Many women grew up hearing that monthly self-breast exams can protect them from breast cancer. In recent years, however, as screening technology advances and mammography screening becomes more widespread, some began to doubt the usefulness of self-breast exams. From clinical experiences, we see that breast awareness and mammography are both essential to detecting breast cancer early.
Breast awareness means knowing what our breasts normally look or feel. Regular self-breast exams increase our breast awareness and help us notice any unusual changes to the breast. While doctors may perform a clinical breast exam during annual checkups, it is recommended for women to begin performing self-breast exams regularly in their early 20s:
- Feel for lingering lumps or pain in the breasts or underarm.
- Observe for changes in the size and shape of the breasts, in the skin color or texture on the breasts, and in the direction the nipples are pointing or unusual discharge from the nipples.
- Contact your doctor right away for a checkup if there are abnormal changes in the breasts or underarms.
Breast awareness is especially important for younger women who do not have significant risk factors for breast cancer. Younger women without significant breast cancer risk factors are generally not the target group recommended for mammography screening. Significant risk factors include having a family member already diagnosed for breast cancer, or having a positive test result for breast cancer-related genetic mutations.
Every woman should talk to her doctor about her risks for developing breast cancer. Based on these discussions, she and her doctor can decide at what age screening should begin, and how often screening should take place. Mammography is a screening test that takes x-ray images of the breasts. It is the most widely used screening technology and current standard of care. There are two kinds:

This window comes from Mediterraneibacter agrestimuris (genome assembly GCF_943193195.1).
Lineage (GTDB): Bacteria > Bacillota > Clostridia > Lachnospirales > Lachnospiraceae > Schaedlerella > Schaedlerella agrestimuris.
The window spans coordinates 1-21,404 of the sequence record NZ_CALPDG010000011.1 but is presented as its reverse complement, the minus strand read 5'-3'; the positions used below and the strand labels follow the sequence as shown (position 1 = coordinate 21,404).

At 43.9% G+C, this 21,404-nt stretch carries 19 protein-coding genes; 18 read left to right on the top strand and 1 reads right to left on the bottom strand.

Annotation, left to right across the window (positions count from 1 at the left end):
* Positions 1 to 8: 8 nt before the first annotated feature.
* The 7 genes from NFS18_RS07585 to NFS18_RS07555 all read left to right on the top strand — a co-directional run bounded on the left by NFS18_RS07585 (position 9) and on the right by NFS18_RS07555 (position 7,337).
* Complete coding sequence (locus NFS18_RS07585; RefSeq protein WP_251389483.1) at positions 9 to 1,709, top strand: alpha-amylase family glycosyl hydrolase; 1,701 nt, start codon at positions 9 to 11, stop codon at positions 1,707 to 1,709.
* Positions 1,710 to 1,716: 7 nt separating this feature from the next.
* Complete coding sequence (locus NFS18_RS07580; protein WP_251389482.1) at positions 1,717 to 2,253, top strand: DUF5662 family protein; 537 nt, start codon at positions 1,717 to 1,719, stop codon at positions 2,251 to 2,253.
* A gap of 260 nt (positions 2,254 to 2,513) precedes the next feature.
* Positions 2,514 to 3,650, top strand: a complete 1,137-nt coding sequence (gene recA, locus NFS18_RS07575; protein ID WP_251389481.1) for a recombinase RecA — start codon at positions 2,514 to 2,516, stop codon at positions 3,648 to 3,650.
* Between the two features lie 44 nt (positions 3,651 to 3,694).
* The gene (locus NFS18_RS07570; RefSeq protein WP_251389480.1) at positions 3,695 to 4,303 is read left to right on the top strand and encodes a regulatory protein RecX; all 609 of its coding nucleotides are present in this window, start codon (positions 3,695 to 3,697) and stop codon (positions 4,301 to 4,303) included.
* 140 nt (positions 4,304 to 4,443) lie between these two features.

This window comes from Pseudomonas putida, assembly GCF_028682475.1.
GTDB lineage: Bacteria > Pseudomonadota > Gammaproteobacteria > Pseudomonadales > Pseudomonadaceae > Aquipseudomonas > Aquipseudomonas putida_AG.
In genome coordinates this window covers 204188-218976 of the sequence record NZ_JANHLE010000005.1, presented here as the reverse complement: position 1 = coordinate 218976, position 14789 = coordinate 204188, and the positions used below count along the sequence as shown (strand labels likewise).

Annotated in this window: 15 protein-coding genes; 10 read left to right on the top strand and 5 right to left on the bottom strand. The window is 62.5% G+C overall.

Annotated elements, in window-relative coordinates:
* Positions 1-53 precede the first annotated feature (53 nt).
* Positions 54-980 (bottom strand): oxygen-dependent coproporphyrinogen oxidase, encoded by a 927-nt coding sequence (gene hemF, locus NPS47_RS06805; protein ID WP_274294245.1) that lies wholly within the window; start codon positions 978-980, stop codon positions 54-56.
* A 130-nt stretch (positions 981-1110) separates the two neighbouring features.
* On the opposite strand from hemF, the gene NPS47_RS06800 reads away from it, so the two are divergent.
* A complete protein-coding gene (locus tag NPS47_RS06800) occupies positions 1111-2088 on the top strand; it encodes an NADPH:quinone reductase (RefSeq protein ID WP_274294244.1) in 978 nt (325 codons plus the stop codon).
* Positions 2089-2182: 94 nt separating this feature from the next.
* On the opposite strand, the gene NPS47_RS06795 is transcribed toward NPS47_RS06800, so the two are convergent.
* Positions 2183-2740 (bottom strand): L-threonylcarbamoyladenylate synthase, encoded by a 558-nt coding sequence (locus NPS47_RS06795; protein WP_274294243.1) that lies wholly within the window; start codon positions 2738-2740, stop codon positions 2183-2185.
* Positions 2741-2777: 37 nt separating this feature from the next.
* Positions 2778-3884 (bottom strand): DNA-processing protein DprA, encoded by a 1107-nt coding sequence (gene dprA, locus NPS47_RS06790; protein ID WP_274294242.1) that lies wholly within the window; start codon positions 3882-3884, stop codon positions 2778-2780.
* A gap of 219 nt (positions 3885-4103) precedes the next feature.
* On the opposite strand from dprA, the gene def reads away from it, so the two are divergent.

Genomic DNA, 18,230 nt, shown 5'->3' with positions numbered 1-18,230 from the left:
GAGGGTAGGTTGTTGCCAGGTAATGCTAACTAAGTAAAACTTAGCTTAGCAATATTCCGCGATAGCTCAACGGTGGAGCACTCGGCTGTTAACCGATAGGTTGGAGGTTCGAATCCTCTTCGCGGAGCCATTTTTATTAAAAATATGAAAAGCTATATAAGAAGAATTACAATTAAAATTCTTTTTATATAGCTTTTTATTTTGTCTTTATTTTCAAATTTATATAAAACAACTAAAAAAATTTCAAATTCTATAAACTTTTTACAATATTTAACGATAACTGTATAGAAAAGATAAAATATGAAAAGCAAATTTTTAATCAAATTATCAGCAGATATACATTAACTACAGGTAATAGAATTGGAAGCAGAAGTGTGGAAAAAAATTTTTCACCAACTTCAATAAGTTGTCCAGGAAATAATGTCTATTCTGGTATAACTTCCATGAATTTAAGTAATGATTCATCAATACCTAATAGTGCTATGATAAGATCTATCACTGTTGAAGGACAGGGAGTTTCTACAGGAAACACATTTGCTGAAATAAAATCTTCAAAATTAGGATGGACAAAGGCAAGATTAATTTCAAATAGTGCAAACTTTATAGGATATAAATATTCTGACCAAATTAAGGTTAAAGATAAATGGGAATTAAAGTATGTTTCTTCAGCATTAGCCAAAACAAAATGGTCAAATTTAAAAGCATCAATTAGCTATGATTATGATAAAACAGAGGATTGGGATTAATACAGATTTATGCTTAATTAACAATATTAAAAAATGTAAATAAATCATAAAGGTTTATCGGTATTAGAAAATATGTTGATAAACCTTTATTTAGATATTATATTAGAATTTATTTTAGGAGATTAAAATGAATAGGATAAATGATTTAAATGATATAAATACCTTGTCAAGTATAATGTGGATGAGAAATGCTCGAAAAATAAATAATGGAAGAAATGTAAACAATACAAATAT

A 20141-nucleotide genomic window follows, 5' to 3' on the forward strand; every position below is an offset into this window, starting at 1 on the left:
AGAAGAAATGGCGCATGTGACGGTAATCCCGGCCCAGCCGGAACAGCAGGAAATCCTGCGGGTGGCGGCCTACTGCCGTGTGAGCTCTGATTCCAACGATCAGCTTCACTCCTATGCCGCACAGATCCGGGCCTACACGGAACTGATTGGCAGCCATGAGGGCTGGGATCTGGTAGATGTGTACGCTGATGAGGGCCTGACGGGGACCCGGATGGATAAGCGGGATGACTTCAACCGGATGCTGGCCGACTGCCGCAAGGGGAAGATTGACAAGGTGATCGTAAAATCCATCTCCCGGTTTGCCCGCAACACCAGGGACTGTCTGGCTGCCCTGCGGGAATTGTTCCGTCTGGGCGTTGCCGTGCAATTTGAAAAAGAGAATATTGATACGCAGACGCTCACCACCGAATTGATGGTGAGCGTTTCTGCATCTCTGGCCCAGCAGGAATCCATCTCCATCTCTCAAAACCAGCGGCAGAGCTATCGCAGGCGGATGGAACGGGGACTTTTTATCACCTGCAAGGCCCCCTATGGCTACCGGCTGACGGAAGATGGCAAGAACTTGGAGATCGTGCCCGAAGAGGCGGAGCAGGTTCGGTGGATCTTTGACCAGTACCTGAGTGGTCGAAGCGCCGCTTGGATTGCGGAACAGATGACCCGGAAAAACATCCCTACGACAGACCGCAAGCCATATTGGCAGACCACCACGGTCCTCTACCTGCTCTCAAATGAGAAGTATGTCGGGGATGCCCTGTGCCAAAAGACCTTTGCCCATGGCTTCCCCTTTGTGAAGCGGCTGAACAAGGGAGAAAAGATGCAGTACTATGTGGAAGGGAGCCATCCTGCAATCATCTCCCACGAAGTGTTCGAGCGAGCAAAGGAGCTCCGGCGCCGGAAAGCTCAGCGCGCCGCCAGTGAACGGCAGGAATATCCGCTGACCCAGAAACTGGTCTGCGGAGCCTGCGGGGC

- Screening mammography detects abnormal breast tissues that are too small to see or feel.
- Diagnostic mammography focuses on certain areas of the breasts. This may be offered to women if something unusual is found in the breasts.
Here is what to expect during a screening mammography:
- You will be asked to undress from the waist up, and wear an exam gown. If you are pregnant, you will get a lead apron to protect your belly.
- A technician will help position your breasts on a sensor that receives the x-ray.
- You will be asked to hold your breath for a few seconds while the technician captures images of your breasts.
The results are usually available in two weeks. Sometimes a mammogram may show abnormal tissues that are not cancerous. Based on the results, your doctor may recommend follow up tests and/or management plans.
Together, breast awareness and regular mammography screenings offer women the best chance to detect breast cancer early. If you are 40 or older or are at a higher risk of developing breast cancer, be sure to talk to your doctor about breast cancer screening. Also, continue to pay attention to your breasts and inform your doctor promptly when you notice anything unusual. Learn more steps on how you can lower your risk here.
The Charles B. Wang Community Health Center offers comprehensive, high quality primary care services at convenient locations in Manhattan and Queens. The Health Center is open seven days a week and serves all patients regardless of their ability to pay. To learn more about OB/GYN services offered at the Health Center, please call (212) 966-0228 (Manhattan), (718) 886-1287 (37th Avenue, Queens), and (929) 362-3006 (45th Avenue, Queens), or visit our OB/GYN webpage.
Written by Adella Brown
Adella Brown is a Health Educator in the OB/GYN Department at Charles B. Wang Community Health Center. One of her current roles is providing one-on-one reproductive health education. She graduated from Brigham Young University with a Bachelor’s Degree in Neuroscience. She is also a Certified Lactation Counselor and passionately promotes breastfeeding in the Chinese American community.